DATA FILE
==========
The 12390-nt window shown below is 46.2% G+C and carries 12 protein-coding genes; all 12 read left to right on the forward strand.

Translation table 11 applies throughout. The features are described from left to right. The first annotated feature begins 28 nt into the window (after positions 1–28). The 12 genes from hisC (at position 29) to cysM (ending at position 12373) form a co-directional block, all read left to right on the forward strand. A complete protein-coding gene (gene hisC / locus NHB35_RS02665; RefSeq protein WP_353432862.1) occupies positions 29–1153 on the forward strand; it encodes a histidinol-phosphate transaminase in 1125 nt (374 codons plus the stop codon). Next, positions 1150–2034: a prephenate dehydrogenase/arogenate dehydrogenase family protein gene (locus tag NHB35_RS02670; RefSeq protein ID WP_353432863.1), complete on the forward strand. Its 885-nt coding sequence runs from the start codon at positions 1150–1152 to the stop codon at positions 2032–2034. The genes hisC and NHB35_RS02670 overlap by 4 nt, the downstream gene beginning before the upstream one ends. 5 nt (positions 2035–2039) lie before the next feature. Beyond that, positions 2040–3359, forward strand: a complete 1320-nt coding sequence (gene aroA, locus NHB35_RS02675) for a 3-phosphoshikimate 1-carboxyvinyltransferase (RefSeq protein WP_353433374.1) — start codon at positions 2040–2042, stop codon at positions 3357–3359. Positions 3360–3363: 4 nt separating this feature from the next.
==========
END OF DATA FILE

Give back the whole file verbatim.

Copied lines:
The 12390-nt window shown below is 46.2% G+C and carries 12 protein-coding genes; all 12 read left to right on the forward strand.

Translation table 11 applies throughout. The features are described from left to right. The first annotated feature begins 28 nt into the window (after positions 1–28). The 12 genes from hisC (at position 29) to cysM (ending at position 12373) form a co-directional block, all read left to right on the forward strand. A complete protein-coding gene (gene hisC / locus NHB35_RS02665; RefSeq protein WP_353432862.1) occupies positions 29–1153 on the forward strand; it encodes a histidinol-phosphate transaminase in 1125 nt (374 codons plus the stop codon). Next, positions 1150–2034: a prephenate dehydrogenase/arogenate dehydrogenase family protein gene (locus tag NHB35_RS02670; RefSeq protein ID WP_353432863.1), complete on the forward strand. Its 885-nt coding sequence runs from the start codon at positions 1150–1152 to the stop codon at positions 2032–2034. The genes hisC and NHB35_RS02670 overlap by 4 nt, the downstream gene beginning before the upstream one ends. 5 nt (positions 2035–2039) lie before the next feature. Beyond that, positions 2040–3359, forward strand: a complete 1320-nt coding sequence (gene aroA, locus NHB35_RS02675) for a 3-phosphoshikimate 1-carboxyvinyltransferase (RefSeq protein WP_353433374.1) — start codon at positions 2040–2042, stop codon at positions 3357–3359. Positions 3360–3363: 4 nt separating this feature from the next.